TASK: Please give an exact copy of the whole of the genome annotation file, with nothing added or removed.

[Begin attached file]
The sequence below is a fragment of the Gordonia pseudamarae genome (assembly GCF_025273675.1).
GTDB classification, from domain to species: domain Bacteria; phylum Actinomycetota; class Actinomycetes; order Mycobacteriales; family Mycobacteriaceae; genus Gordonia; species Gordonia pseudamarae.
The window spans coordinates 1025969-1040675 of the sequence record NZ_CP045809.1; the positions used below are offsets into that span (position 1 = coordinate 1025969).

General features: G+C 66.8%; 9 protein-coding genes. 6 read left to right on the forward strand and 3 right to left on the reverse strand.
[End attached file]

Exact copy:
The sequence below is a fragment of the Gordonia pseudamarae genome (assembly GCF_025273675.1).
GTDB classification, from domain to species: domain Bacteria; phylum Actinomycetota; class Actinomycetes; order Mycobacteriales; family Mycobacteriaceae; genus Gordonia; species Gordonia pseudamarae.
The window spans coordinates 1025969-1040675 of the sequence record NZ_CP045809.1; the positions used below are offsets into that span (position 1 = coordinate 1025969).

General features: G+C 66.8%; 9 protein-coding genes. 6 read left to right on the forward strand and 3 right to left on the reverse strand.